They draw the edges of their new world slowly, by consensus, spreading in a thousand different directions until one of them leads somewhere useful. The return journey is the message; food here, come and take a look. If there's no return journey then that's a message too: enemies, emptiness, here be dragons.
The rain has changed the contours that they mapped last night, but they wouldn't have remembered them anyway. Each moonlit landscape is new, the stones and scraps and rain or heat appearing like the beginning of another world. They move over hills, around oceans, sometimes; through brush, briar, slowly. Each explorer has seventy nights before she dies, and sometimes a whole night passes in futile search. The individual failures don't matter, as long as somebody gets somewhere, and returns to call the others on.
Sometimes branches get in the way, or stray boots, or a blown plastic bag. Sometimes there are deserts and cliff-edges and buildings, too huge to be a hindrance: their size makes them irrelevant, like the curve of the earth, just another surface to brush with a thousand explorers who spread from the centre, the legs and antennae that carry and guide each one.
The last drops of water have fallen from the trees, but the ground is still thick and muddy. Lucky, then, that the first explorers are only a few stones and diversionary twigs from the nest before they find themselves mounting huge apples, already half dismantled by their daytime rivals. Soon the scattered paths converge, not on the most provably efficient route but on something that works, well enough; something that the ants can follow and return from, confirming its efficacy, as longer and less successful journeys fade away in the wake of unreturning pioneers.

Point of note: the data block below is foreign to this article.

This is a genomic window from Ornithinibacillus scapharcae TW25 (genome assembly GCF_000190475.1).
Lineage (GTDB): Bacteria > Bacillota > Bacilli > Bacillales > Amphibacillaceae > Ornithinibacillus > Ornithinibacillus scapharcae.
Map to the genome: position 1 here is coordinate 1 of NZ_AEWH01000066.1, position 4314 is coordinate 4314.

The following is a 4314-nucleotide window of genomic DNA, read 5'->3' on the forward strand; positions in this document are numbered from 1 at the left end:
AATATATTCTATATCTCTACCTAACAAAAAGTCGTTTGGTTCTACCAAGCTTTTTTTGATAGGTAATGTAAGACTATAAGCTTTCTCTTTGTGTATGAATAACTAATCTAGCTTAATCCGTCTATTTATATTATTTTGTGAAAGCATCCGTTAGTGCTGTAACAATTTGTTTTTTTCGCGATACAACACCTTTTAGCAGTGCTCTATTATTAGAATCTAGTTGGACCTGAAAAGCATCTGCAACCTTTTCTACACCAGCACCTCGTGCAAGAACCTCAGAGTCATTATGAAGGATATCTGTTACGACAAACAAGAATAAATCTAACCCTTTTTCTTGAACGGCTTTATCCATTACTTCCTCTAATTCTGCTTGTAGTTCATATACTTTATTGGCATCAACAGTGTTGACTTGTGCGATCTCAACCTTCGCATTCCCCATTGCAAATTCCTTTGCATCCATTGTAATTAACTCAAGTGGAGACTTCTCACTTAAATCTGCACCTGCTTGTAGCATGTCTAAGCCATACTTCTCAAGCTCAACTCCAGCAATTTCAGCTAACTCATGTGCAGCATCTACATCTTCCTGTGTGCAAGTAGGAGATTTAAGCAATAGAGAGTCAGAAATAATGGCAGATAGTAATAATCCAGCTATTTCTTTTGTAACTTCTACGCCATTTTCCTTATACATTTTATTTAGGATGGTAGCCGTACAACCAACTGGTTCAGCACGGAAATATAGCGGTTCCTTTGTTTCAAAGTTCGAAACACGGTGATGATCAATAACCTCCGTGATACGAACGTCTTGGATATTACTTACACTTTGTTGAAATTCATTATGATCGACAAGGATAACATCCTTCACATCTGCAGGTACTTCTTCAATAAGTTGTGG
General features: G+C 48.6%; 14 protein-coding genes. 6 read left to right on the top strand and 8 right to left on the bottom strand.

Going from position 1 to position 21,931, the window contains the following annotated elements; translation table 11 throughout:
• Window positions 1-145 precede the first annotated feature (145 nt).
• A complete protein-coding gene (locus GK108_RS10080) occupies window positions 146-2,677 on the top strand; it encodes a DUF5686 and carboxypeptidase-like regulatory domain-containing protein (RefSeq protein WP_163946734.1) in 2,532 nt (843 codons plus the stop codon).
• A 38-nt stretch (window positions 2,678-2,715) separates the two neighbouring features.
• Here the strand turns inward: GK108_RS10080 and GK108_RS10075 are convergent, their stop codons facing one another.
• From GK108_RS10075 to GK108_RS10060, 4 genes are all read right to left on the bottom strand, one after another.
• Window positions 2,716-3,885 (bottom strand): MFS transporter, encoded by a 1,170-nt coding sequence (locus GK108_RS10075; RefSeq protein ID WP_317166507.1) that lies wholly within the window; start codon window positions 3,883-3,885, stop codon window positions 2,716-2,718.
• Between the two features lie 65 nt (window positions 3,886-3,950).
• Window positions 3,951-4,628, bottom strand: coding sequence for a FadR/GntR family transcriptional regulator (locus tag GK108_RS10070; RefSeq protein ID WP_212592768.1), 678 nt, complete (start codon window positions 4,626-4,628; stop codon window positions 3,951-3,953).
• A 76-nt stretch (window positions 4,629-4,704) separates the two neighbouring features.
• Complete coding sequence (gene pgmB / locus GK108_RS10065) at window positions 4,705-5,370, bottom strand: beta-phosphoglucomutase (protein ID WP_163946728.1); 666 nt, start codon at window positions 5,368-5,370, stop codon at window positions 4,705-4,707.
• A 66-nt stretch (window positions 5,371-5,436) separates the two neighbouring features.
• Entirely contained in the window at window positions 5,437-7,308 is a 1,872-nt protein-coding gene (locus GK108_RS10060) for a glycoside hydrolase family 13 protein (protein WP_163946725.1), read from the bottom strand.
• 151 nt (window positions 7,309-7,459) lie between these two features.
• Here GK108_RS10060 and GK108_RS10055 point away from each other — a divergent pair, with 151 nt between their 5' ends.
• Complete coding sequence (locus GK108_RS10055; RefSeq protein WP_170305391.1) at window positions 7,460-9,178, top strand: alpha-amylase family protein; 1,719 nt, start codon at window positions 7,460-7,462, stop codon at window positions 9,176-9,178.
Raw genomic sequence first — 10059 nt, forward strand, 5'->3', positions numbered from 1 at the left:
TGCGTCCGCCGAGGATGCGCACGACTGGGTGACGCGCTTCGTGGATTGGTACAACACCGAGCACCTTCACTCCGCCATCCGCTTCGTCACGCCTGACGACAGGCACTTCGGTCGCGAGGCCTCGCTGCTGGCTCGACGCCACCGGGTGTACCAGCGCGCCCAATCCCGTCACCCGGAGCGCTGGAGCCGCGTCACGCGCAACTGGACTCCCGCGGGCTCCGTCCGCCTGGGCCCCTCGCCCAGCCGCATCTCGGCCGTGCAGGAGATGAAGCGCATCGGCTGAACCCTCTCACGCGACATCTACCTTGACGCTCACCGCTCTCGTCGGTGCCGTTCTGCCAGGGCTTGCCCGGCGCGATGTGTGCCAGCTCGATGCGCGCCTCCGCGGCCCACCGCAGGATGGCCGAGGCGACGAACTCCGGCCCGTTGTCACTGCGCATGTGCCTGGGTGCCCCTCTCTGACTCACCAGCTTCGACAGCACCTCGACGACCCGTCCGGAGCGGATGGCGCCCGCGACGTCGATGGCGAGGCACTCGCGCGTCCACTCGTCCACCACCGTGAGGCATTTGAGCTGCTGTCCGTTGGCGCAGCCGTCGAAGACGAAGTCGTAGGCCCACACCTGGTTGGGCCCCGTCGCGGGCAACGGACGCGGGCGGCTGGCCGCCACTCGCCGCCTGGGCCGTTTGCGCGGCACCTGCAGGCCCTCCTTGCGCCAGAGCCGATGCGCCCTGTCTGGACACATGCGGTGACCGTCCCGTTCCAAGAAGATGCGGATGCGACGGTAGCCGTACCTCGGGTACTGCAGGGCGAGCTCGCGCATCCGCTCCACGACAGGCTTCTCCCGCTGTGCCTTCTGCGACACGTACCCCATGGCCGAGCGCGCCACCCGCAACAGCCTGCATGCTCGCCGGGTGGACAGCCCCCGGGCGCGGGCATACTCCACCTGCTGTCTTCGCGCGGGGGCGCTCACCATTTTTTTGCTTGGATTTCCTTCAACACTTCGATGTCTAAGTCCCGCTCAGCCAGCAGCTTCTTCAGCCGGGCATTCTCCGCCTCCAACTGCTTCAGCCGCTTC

Even the more distant explorers should return eventually, but some of them get trapped, or killed, or just keep on going. One of them follows the canyon between two concrete slabs, then runs up against a vast body of water on the other side. She circles it, still heading outward while her sisters carry their apple back to the nest. Something's fallen apart inside her, the indication that it's time to head back, that out here it's too far from home to be worth the journey even if she does stumble across a serendipitous island.
She reaches out further, and further, along twigs, ignoring the faint trails of previous explorers. Where do they lead, these paths that stretch out in the wrong direction? Not home, certainly. They trace the borders of new seas and stranger islands, exploratory and aimless, by puddles and gravestones and trees and enormous flowers. She stumbles across some crumbs but doesn't turn around, moving brokenly onward, and she draws out purposeless lines that will define the very furthest edges of the world, at least until daylight.